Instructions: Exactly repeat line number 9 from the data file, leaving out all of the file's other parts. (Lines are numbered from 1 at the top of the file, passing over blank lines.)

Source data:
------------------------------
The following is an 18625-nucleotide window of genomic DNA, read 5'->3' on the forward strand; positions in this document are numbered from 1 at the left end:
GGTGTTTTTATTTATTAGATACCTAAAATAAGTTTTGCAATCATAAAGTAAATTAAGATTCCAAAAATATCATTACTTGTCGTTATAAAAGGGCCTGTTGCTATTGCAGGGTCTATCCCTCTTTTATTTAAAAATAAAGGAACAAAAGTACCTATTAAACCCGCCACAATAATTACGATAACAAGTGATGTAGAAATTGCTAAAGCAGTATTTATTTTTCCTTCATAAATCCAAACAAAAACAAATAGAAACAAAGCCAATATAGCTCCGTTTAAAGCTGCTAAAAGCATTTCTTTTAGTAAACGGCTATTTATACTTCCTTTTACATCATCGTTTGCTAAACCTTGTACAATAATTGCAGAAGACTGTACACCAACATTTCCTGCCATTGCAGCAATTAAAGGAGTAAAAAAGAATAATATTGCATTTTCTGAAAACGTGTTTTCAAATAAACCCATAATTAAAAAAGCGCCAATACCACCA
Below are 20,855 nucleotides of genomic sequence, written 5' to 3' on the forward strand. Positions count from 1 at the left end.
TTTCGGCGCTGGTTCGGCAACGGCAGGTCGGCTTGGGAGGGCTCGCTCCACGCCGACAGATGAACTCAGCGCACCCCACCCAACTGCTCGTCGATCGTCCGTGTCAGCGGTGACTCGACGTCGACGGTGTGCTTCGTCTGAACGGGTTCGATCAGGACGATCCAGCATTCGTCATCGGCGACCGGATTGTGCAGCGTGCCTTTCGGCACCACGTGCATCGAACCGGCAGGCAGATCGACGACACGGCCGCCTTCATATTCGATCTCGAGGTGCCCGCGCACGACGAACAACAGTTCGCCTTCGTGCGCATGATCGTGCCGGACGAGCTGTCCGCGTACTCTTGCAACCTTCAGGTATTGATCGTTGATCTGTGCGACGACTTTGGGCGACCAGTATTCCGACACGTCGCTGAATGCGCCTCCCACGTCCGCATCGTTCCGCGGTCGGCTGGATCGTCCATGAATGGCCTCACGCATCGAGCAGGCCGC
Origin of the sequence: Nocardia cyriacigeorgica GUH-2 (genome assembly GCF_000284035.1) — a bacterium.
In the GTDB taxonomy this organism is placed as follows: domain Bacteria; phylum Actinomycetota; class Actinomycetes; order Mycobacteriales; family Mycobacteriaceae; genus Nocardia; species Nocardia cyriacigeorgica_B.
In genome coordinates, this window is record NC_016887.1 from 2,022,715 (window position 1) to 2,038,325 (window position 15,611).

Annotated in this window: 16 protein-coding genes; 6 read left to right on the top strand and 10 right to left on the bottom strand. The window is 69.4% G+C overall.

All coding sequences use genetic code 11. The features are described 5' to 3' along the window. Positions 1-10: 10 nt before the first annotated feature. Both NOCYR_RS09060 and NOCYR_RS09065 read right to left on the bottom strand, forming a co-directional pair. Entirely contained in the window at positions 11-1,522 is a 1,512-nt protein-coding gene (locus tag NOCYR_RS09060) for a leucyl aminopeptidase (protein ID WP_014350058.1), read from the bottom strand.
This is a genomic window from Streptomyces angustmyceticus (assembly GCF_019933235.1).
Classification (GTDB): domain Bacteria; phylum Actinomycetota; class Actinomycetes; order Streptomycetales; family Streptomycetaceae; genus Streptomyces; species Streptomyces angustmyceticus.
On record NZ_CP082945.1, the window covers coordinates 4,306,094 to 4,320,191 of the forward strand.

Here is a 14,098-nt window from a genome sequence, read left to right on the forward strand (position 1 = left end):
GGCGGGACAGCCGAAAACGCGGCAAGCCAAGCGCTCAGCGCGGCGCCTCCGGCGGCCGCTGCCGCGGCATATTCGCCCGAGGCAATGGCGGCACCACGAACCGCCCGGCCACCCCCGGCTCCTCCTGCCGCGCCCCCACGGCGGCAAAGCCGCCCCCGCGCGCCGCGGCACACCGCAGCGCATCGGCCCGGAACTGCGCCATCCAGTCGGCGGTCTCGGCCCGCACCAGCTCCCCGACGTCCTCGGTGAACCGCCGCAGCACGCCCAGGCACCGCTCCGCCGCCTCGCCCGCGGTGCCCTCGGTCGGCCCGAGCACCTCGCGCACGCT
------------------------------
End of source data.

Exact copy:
All coding sequences use genetic code 11. The features are described 5' to 3' along the window. Positions 1-10: 10 nt before the first annotated feature. Both NOCYR_RS09060 and NOCYR_RS09065 read right to left on the bottom strand, forming a co-directional pair. Entirely contained in the window at positions 11-1,522 is a 1,512-nt protein-coding gene (locus tag NOCYR_RS09060) for a leucyl aminopeptidase (protein ID WP_014350058.1), read from the bottom strand.